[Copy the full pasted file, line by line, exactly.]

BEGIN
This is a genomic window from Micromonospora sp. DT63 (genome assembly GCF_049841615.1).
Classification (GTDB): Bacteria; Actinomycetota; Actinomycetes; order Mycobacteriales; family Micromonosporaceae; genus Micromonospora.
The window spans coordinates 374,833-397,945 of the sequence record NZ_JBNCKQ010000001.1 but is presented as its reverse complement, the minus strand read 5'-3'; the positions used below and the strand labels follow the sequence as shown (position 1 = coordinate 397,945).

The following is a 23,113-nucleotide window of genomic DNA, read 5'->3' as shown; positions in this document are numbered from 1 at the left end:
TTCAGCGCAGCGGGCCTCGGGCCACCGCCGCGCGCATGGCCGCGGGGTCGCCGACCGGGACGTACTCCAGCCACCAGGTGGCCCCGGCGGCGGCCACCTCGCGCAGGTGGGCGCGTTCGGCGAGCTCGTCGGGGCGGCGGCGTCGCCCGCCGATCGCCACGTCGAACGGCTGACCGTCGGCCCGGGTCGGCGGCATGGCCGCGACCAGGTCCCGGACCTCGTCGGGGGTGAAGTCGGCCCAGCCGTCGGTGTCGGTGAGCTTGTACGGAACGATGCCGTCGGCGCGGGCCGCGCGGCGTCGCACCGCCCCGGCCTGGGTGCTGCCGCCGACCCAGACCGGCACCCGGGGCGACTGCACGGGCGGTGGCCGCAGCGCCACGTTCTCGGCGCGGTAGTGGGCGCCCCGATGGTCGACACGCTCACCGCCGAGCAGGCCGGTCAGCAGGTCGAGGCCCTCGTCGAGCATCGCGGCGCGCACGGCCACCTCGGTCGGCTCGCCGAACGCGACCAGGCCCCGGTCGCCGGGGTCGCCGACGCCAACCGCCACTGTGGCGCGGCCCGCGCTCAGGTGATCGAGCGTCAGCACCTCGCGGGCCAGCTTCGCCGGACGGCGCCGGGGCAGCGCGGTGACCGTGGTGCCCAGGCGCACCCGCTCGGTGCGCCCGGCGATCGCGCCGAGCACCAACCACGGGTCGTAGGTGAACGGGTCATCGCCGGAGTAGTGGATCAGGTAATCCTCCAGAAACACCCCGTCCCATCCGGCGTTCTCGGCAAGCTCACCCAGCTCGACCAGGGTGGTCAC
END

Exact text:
This is a genomic window from Micromonospora sp. DT63 (genome assembly GCF_049841615.1).
Classification (GTDB): Bacteria; Actinomycetota; Actinomycetes; order Mycobacteriales; family Micromonosporaceae; genus Micromonospora.
The window spans coordinates 374,833-397,945 of the sequence record NZ_JBNCKQ010000001.1 but is presented as its reverse complement, the minus strand read 5'-3'; the positions used below and the strand labels follow the sequence as shown (position 1 = coordinate 397,945).

The following is a 23,113-nucleotide window of genomic DNA, read 5'->3' as shown; positions in this document are numbered from 1 at the left end:
TTCAGCGCAGCGGGCCTCGGGCCACCGCCGCGCGCATGGCCGCGGGGTCGCCGACCGGGACGTACTCCAGCCACCAGGTGGCCCCGGCGGCGGCCACCTCGCGCAGGTGGGCGCGTTCGGCGAGCTCGTCGGGGCGGCGGCGTCGCCCGCCGATCGCCACGTCGAACGGCTGACCGTCGGCCCGGGTCGGCGGCATGGCCGCGACCAGGTCCCGGACCTCGTCGGGGGTGAAGTCGGCCCAGCCGTCGGTGTCGGTGAGCTTGTACGGAACGATGCCGTCGGCGCGGGCCGCGCGGCGTCGCACCGCCCCGGCCTGGGTGCTGCCGCCGACCCAGACCGGCACCCGGGGCGACTGCACGGGCGGTGGCCGCAGCGCCACGTTCTCGGCGCGGTAGTGGGCGCCCCGATGGTCGACACGCTCACCGCCGAGCAGGCCGGTCAGCAGGTCGAGGCCCTCGTCGAGCATCGCGGCGCGCACGGCCACCTCGGTCGGCTCGCCGAACGCGACCAGGCCCCGGTCGCCGGGGTCGCCGACGCCAACCGCCACTGTGGCGCGGCCCGCGCTCAGGTGATCGAGCGTCAGCACCTCGCGGGCCAGCTTCGCCGGACGGCGCCGGGGCAGCGCGGTGACCGTGGTGCCCAGGCGCACCCGCTCGGTGCGCCCGGCGATCGCGCCGAGCACCAACCACGGGTCGTAGGTGAACGGGTCATCGCCGGAGTAGTGGATCAGGTAATCCTCCAGAAACACCCCGTCCCATCCGGCGTTCTCGGCAAGCTCACCCAGCTCGACCAGGGTGGTCAC